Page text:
While “Derry Girls” continues to be the last word in young, raucous female rebellion on the Emerald Isle, “A Bump Along the Way” has a little something to add. Set in the same Northern Irish city as the hit Netflix sitcom, but shedding the ’90s nostalgia for the Snapchat age, Shelly Love’s appealing, unassuming debut feature is a bright reminder that while Derry girls may grow up, they don’t entirely grow out of their antics. Tracing the up-and-down relationship between insecure “15-going-on-50” highschooler Allegra (Lola Petticrew) and her single mother Pam (Bronagh Gallagher), a persistent party girl stunned to find herself pregnant in her mid-forties, Love’s film skirts televisual territory in its cozy, visually flat comedy of clashing sensibilities. Yet the more sharply empathetic insights of Tess McGowan’s screenplay do poke through the cheer, gently handling subjects ranging from patriarchal neglect to adolescent bullying.
This year’s Santa Barbara festival opener, “A Bump Along the Way” built a quiet fest-circuit profile for itself in 2019, winning first on turf at the Galway Film Fleadh before making its international premiere in Toronto’s Discovery program. A small U.K. release followed, as did a newcomer citation for Love at the British Independent Film Awards, but this is a cross-generational charmer likeliest to find its following on streaming platforms. With any luck, it may also be remembered as a highly auspicious big-screen arrival for young Irish star Petticrew, who brings tenderly bruised authenticity to a character who could have been played merely as a standard collection of teen anxieties; her flinty chemistry with reliable pro Gallagher keeps things on track even when proceedings veer into more predictable hugging and learning.
Gallagher, too, brings layers of self-awareness and defiance to a potentially blowsy comic caricature. A happily single free spirit who doesn’t see maternal duty as a barrier to a good time, Pam could easily be a vision of the “Derry Girls” squad’s future: We meet her on the evening of her boozy 44th birthday celebration, having snuck away from the night’s revelry for a cheeky one-night stand with 24-year-old plumber Barry (Andy Doherty). Allegra, a clean-living vegan who makes no effort to mask her contempt for Pam’s life choices, is unsympathetic to the next morning’s crushing hangover; she’s even less impressed weeks later when, despite doctors having long pronounced her infertile, Pam finds that she’s been knocked up.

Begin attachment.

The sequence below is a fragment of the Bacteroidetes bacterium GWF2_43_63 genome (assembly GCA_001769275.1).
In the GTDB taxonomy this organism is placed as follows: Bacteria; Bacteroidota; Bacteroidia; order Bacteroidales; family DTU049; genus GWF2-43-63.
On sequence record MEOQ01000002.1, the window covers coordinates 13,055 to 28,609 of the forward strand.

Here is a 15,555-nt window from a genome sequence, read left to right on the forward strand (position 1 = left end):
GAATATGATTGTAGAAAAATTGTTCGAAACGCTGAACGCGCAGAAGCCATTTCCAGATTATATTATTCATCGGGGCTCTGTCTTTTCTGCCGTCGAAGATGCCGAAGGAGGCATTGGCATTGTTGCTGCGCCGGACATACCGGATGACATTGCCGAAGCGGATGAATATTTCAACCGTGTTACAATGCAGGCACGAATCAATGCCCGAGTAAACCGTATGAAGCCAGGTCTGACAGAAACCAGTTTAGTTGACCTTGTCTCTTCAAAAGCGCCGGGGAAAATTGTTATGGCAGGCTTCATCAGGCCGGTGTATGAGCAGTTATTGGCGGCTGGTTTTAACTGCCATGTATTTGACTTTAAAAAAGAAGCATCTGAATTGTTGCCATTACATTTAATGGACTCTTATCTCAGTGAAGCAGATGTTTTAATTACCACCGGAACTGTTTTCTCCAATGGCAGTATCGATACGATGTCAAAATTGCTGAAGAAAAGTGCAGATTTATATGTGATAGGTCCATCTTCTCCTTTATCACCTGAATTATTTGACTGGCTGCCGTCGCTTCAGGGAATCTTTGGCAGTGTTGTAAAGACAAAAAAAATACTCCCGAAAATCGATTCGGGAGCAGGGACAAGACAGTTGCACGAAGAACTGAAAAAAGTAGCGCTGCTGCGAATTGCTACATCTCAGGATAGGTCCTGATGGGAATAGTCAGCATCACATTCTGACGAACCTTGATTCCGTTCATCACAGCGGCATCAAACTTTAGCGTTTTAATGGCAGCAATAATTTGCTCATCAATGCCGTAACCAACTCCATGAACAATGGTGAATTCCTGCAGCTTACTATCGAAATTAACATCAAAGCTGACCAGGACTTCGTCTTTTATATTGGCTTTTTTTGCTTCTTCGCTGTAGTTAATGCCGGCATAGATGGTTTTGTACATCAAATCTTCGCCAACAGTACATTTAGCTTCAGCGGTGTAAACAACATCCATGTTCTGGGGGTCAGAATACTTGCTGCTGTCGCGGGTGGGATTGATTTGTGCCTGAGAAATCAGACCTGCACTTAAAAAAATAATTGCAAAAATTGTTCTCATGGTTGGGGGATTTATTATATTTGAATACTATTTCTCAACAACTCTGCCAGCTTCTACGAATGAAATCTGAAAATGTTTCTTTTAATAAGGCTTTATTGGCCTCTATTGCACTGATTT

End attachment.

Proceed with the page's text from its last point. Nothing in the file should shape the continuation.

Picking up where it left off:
“You have more sense, more experience, you’re financially better off,” says a gynaecologist, listing the supposed advantages of a (gasp) “geriatric pregnancy”: Clearly he hasn’t known Pam, a part-time bakery worker, for long. Barry runs a mile when she delivers the news, as did Allegra’s boorish father Kieran (Gerard Jordan) years before: “I never signed up for any of this,” he whines when Pam presses him for child support. Between chuckles, McGowan’s script paints a caustic picture of a misogynistic Catholic culture in which, for unmarried women, childbirth is very much a one-way street.
Fueled by the untested moral righteousness of many a teen, Allegra is still too naive to see this inequality for herself. Pending an imminent realization of how cruelly society can judge women for imperfect behavior, she too blames her mother unreservedly for everything from her meager income to her unwanted pregnancy. “A Bump Along the Way” is pleasingly, perceptively mature in its articulation of the give-and-take between mother and daughter, neither of whom knows best all the time. Whether it’s Pam quietly one-upping Allegra on the correct pronunciation of “quinoa,” or both women tacitly confessing to graver errors of judgment, the film’s best scenes feel rooted in genuine observation of parenthood, not just engineered around cute life lessons.
It’s a pity, then, that the film’s drama tends to peter out just as it threatens to get truly abrasive. Too many challenging confrontations are cut short, resolved by loaded glances or politely hasty scene transitions that — particularly in the film’s less convincingly performed classroom sections — lend proceedings the air of an after-school special. The two excellent leads do much to fill in the unspoken gaps, while Love (who herself became a mother in her forties) directs with palpable emotional investment in the material, steering a fine ensemble with wit and care. If the film’s formal flourishes are few and far between, an ambient, occasionally discordant score by electronic artist Die Hexen represents the most surprising stylistic element here.